Some of the administration tasks and problems that can arise
One of the main jobs after someone’s death is often to clear their property, dispose of their personal effects and put the house up for sale. Selling a home frequently causes friction, even in ordinary circumstances, and when it closely follows a death then emotions can run high.
There are also choices to be made over payments of expenses, who should be allowed to buy assets such as property or valuables, agreeing on valuations and closing or moving bank accounts. One executor may want to hold on to any property until the market improves, while another may want to sell straight away.
The process itself always takes a long time, which can be a source of frustration.
Maintaining a good relationship between executors
One of the key ways to maintain a good relationship between executors is to communicate as much as possible. If something has caused a delay, make sure everyone knows why and that it is unavoidable. If different valuations have been received, make sure the situation is talked through and try and take everyone’s point of view into account.
Stepping aside as an executor
If an executor does not want to act, it is possible to stand down before administration begins. They can either renounce the role permanently or ask for their power to be reserved, which could allow them to apply to court to become an executor at a later date.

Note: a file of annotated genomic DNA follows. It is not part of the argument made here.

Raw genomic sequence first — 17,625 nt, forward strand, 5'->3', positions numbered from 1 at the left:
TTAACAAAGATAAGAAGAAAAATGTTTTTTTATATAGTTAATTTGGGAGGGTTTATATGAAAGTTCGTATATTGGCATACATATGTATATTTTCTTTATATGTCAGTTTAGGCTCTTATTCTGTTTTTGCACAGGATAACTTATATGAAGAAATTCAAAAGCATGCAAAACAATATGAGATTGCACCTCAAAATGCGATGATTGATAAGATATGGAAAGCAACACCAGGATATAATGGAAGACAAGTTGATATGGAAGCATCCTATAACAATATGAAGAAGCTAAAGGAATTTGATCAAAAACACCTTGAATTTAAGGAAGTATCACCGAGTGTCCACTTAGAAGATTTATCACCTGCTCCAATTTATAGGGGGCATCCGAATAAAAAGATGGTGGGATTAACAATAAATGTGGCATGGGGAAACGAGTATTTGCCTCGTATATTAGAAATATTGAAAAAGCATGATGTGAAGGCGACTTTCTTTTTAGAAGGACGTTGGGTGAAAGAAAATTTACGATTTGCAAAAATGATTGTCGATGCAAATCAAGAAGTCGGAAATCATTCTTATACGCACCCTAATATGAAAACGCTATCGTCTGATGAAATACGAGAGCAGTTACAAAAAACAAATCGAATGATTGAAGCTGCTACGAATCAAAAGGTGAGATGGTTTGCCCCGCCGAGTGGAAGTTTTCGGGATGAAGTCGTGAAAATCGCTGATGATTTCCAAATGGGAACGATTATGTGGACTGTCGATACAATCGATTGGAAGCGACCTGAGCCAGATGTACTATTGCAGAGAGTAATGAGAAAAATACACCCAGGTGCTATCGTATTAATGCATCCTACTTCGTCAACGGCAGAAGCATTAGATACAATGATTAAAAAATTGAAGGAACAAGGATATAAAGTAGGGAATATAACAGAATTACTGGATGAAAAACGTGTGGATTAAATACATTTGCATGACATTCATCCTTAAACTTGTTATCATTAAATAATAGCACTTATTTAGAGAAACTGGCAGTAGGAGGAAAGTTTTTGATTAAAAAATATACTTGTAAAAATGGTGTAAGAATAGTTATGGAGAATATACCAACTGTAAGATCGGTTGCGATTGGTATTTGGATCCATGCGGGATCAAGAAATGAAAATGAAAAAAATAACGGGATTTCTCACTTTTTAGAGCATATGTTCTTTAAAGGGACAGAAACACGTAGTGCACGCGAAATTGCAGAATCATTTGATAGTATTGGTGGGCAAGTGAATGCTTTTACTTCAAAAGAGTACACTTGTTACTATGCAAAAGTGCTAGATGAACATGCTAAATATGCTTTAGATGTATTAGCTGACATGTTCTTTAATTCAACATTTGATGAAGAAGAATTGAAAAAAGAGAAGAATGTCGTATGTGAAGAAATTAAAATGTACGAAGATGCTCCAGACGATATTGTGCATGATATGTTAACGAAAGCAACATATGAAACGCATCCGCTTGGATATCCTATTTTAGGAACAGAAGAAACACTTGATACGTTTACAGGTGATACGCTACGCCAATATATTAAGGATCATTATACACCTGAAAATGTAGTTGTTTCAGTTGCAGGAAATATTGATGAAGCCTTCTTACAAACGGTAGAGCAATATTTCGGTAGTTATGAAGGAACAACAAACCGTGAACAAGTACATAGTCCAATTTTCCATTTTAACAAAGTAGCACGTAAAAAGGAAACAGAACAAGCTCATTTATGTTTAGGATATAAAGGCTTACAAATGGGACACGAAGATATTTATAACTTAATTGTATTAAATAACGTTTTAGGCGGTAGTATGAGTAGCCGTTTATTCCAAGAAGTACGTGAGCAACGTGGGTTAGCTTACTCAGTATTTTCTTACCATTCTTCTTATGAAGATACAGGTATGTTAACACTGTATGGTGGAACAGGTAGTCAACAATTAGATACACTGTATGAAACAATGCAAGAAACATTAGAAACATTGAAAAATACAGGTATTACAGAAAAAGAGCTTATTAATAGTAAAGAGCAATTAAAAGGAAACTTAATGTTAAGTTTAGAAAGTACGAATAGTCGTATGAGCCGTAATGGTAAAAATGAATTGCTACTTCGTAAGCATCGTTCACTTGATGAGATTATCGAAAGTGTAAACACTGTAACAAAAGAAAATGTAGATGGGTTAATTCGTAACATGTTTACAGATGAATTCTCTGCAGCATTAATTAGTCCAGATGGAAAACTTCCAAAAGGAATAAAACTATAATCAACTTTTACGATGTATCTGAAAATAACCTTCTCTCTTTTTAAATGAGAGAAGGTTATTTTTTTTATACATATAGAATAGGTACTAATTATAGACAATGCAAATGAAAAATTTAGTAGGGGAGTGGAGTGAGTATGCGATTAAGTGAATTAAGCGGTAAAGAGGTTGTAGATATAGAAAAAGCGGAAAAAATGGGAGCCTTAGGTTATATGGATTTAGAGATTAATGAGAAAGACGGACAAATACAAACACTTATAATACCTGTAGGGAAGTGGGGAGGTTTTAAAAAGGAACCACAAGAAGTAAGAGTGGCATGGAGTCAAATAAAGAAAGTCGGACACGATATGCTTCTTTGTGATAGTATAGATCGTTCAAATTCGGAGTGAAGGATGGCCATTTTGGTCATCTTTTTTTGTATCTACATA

If the relationship between executors breaks down completely, it is possible for one of them to apply to the court to have another removed, which the court might do if it believes this is in the best interests of the estate. There is then the option for a new appointment to be made.
Avoiding conflict in estate administration
It is possible to request a professional executor when drawing up your Will. This means that an expert probate lawyer will act as your executor. The advantage of this is that they are experienced in dealing with probate and will also act impartially. It can minimise delay and reassure everyone involved that the estate’s best interests are being observed.
To talk to one of our probate specialists, call legalmatters on 01243 216900 or email us at firstname.lastname@example.org.
On some occasions it may be possible to deal with someone’s estate without needing to apply for probate.